Kinder Morgan, the NEB and our rights

Residents of Burnaby and the Lower Mainland are opposed to Kinder Morgan’s (KM) proposed pipeline expansion project, from the Alberta tar sands to Burnaby, which would pose significant health and environmental risks to our community while bringing very few benefits by way of jobs or revenue.

This past week, KM began performing surveys in parkland adjacent to Burnaby Mountain, in preparation for geotechnical testing related to the possibility of boring a tunnel through the western section of mountain for their proposed tar sands pipeline. KM also intends to build a helicopter landing pad on the mountain.

The City of Burnaby opposes the pipeline project and has denied the company a permit for the work. In response, KM submitted a request to the National Energy Board (NEB) to confirm their rights to access City of Burnaby public lands. The NEB ruled that federal legislation gives Kinder Morgan the power to enter and conduct surveys and tests on any Crown or private land that lies on their intended pipeline routes. The City has filed a constitutional challenge, saying the route would go against municipal bylaws.

The NEB dismissed the challenge, but did not, however, grant an access order to KM, which officials with the City of Burnaby are interpreting as leaving them able to continue to enforce their bylaws.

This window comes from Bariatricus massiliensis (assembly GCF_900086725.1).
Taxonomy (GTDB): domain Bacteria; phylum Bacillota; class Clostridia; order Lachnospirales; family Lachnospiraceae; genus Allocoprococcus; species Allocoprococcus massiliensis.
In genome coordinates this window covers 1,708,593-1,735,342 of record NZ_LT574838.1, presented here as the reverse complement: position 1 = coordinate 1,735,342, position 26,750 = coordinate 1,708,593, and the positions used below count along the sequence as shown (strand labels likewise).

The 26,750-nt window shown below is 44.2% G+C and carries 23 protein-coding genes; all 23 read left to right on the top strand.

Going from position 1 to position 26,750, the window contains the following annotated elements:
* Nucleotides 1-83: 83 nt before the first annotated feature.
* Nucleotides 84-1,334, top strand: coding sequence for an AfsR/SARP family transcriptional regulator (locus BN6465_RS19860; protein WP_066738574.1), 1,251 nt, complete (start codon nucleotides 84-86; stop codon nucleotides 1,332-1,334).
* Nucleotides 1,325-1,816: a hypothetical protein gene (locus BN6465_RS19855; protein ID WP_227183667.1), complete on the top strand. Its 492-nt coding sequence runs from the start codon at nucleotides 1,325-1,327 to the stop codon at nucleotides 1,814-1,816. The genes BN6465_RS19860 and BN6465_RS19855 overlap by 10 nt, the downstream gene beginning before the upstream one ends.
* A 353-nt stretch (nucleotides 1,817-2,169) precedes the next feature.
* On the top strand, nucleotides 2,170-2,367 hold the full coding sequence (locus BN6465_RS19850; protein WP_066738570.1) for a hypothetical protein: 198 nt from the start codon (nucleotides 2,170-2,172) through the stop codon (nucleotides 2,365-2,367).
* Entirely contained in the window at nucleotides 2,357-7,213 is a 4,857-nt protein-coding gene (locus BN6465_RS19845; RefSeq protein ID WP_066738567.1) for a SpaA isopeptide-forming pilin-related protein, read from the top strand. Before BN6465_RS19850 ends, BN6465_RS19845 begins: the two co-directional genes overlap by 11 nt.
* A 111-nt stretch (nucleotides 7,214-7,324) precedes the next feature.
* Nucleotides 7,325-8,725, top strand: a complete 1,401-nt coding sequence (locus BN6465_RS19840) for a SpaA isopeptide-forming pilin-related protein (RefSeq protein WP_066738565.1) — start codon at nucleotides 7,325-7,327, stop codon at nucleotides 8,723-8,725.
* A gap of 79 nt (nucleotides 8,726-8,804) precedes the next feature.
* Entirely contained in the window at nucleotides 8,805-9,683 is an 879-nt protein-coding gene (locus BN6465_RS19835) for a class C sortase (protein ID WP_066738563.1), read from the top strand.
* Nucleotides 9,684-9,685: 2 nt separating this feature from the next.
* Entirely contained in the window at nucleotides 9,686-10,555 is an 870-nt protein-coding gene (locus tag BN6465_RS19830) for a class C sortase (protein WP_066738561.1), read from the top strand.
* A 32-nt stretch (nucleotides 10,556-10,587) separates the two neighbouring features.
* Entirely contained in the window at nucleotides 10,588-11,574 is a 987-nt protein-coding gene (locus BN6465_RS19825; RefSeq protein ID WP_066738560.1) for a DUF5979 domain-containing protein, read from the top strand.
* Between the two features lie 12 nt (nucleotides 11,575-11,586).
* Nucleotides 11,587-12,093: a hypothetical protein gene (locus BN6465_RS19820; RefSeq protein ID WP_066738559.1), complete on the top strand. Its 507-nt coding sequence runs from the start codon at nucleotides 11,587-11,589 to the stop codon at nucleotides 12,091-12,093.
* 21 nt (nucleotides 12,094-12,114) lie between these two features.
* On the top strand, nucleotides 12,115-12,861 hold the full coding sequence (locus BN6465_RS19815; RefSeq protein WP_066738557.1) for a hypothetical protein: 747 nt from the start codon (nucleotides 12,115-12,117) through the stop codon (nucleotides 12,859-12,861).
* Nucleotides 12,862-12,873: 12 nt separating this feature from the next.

“In their response, the National Energy Board did not deny our assertion. Instead, they merely offered an interpretation of Section 73a of the National Energy Board Act. We will, therefore, continue to enforce our bylaws, ensuring that Kinder Morgan does not access Burnaby parkland and the Brunette Conservation area on which they want to perform deleterious actions that would contravene the laws put in place by our City and citizens to protect our parkland,” Burnaby mayor Derek Corrigan said.

“The NEB refused to address the City of Burnaby’s constitutional question,” said Burnaby’s legal counsel, Greg McDade, QC. “By refusing to grant an access order, they ignored the question completely, meaning that Kinder Morgan still cannot access Burnaby’s land without the City’s permission.”

The NEB Act does not empower the Board to make orders that override municipal jurisdiction or bylaws. Local citizens are now mobilizing to express our opposition to allowing KM access to our public lands in preparation for building their proposed pipeline expansion.

The answer is “NO”. Please join us! Burnaby Mountain, September 13 at 2:00 PM

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